Narrowcasters are under financial pressure at the moment due to COVID but, unlike their commercial counterparts, they have not been granted any licence fee tax relief, according to Australian Narrowcast Radio Association (ANRA) President Phil Edwards.
Edwards has told radioinfo:
“ANRA initiated discussions with the ACMA and the Minister, Paul Fletcher, regarding the issue back in April. The ACMA responded saying that they recognised that some parts of the sector have been facing challenges due to the COVID-19 pandemic but noted that it does not have the legal authority to waive licence fees; they best they could do is approve payment deferrals/instalment arrangements.
“The ACMA offered to defer licence renewal payments for up to 12 months, or instalment plans, including waiving interest charges normally associated with these arrangements.”
Rete Italia is one narrowcast network struggling with payments due to the advertising downturn. Recently the network has sold some of its licences to SEN and has made programming changes aimed at bringing in more revenue.
There are more than 2600 narrowcast low and high powered licences across the country (pictured above), with formats that include TAB Racing Radio services, outback indigenous stations, religious stations, language formats, non-mainstream music genres, tourist information and retirement villages.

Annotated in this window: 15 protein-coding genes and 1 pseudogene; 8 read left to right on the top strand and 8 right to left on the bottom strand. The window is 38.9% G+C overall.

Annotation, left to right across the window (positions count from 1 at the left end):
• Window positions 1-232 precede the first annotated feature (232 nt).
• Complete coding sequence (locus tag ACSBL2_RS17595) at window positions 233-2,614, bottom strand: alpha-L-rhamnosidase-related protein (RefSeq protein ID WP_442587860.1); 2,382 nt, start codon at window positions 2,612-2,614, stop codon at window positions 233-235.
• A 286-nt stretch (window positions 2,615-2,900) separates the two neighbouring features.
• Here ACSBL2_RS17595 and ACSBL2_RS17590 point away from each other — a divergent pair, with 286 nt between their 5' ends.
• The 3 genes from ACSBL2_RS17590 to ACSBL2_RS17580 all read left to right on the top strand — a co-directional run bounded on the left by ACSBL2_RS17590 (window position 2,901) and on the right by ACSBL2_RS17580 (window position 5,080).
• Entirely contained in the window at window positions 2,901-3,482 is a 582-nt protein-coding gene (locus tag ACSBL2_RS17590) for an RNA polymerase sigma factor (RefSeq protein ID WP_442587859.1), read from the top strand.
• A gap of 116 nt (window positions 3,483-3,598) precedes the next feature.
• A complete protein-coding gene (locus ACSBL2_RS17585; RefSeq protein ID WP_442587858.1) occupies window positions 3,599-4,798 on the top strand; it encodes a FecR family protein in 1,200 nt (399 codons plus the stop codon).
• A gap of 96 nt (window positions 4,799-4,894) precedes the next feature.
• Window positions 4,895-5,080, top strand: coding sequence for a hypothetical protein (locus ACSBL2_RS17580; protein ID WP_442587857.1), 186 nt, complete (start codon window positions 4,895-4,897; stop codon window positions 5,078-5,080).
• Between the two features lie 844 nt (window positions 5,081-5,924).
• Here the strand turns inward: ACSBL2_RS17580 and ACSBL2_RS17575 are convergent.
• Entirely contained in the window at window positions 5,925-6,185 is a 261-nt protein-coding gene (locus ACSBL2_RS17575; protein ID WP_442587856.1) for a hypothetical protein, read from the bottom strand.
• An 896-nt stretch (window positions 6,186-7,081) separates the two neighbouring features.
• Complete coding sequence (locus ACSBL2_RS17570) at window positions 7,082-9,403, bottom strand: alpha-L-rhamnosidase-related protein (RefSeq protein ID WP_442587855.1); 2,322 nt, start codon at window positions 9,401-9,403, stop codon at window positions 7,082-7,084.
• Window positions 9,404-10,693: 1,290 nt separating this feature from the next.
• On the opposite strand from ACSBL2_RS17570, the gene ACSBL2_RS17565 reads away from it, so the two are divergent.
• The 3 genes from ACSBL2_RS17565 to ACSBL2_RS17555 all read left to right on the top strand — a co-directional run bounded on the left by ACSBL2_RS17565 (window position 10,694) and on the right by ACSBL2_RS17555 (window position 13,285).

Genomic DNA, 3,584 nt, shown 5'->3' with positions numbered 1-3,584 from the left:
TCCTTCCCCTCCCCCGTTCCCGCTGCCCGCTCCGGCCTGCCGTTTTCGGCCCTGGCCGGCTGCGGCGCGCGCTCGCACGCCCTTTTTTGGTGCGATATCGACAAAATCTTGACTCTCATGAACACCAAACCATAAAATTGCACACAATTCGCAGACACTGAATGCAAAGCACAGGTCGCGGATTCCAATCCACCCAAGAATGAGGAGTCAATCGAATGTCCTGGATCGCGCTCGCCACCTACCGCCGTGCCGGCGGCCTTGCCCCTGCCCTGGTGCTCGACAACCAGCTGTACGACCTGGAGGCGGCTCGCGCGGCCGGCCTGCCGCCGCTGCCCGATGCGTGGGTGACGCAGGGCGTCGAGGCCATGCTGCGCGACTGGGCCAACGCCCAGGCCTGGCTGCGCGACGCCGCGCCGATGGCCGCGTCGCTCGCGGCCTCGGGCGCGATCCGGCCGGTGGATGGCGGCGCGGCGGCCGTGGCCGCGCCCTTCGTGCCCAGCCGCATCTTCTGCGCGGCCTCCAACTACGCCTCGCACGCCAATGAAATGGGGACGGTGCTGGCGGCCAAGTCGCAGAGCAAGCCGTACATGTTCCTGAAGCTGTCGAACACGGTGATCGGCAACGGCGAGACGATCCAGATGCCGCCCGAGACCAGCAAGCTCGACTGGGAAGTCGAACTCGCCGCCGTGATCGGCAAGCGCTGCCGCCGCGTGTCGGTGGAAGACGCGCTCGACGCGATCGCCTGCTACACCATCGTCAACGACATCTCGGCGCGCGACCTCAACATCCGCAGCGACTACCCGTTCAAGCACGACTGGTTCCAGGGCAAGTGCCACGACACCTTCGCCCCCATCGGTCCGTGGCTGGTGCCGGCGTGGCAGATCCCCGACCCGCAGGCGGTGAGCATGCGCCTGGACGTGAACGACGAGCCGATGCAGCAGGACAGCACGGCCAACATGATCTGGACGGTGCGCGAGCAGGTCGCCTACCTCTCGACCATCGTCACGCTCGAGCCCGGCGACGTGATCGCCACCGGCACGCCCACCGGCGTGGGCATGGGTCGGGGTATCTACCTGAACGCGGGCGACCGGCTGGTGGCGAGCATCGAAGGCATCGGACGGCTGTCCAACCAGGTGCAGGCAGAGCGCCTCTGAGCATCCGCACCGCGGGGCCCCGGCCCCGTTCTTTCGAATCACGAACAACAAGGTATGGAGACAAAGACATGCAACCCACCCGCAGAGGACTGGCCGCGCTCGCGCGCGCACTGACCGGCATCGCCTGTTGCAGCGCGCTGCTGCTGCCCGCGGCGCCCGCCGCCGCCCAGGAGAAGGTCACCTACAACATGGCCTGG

Despite the licence fee payment deferrals, the sector says it is still struggling.
Commercial broadcasters have been granted a 12-month waiver of spectrum tax. The tax is different from the apparatus licence fees paid by narrowcasters, but ANRA says it is still an undue burden in these difficult times.
A Spokesperson for the Communications Minister Paul Fletcher has told radioinfo:
“The ACMA has been offering relief to [Narrowcaster] licensees unable to pay their apparatus fees during the COVID-19 period by allowing deferral of payments and payment by instalment, and by waiving the interest charges normally associated with this.
“ACMA has recently concluded a consultation on spectrum pricing, which provided an opportunity for stakeholders to express their views on a number of issues including whether there should be greater parity in pricing between services like commercial broadcasting and open narrowcasting.
“A number of narrowcasters have made submissions to this consultation. The ACMA will consider these views and respond to them in due course.”